Variation in functional trait composition of benthic invertebrates across depths and seasons in a subarctic lake
AuthorFrainer, André; Johansen, Kristin M. Sommerseth; Siwertsson, Anna; Mousavi, Seyed Ali; Brittain, John Edward; Klemetsen, Anders; Knudsen, Rune; Amundsen, Per-Arne
Benthic invertebrate communities play a fundamental role in lake ecosystems, and the understanding of how those benthic communities are structured, particularly in terms of the identity and spatiotemporal distribution of their functional traits, is key to our understanding of how lake ecosystems work. In Takvatn, a subarctic lake in northern Norway, we identified the taxonomic and functional identity of the species characterizing benthic communities across three seasons and six different depths. Invertebrates were sampled using vacuum pump and Ekman grab. Despite the relative low species richness, we found large variation across depths and seasons in species functional composition using multivariate analyses. In all seasons and habitats, gathering traits were the most common feeding traits within the benthic community. The upper littoral habitat shifted from a community characterized by particle gathers and algal scrapers in spring and summer, to a community largely characterized by leaf shredders in autumn. There was also high relative occurrence of predator traits towards the deeper areas of the littoral zone, as well as in the sub-littoral and profundal habitats. The deeper habitats showed high variation in their taxonomic composition, but a stable composition of functional traits throughout all seasons. In conclusion, our study demonstrates large spatio-temporal differences in functional trait diversity and composition of the benthic invertebrates in Takvatn.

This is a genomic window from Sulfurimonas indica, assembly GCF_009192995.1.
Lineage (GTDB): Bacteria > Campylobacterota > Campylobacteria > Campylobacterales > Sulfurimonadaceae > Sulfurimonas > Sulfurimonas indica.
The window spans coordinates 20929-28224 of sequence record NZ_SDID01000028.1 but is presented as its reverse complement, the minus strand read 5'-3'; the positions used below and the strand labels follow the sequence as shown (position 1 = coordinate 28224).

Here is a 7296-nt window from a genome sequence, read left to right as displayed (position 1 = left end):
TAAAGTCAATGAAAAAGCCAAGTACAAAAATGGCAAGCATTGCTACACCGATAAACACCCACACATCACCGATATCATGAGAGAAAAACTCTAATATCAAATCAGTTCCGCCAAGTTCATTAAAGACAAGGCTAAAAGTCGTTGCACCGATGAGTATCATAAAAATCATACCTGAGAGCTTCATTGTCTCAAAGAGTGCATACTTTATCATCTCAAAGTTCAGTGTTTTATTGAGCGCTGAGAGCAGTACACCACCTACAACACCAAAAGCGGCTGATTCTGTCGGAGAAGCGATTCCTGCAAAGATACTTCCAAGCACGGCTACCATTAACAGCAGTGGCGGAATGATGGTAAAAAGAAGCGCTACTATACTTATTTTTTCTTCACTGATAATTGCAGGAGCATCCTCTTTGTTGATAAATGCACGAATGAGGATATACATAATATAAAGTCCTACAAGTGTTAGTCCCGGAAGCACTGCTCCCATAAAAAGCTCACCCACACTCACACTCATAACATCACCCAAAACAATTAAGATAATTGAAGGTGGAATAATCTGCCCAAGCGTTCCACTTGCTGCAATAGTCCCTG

Published version available in http://dx.doi.org/10.1127/fal/2016/0839 .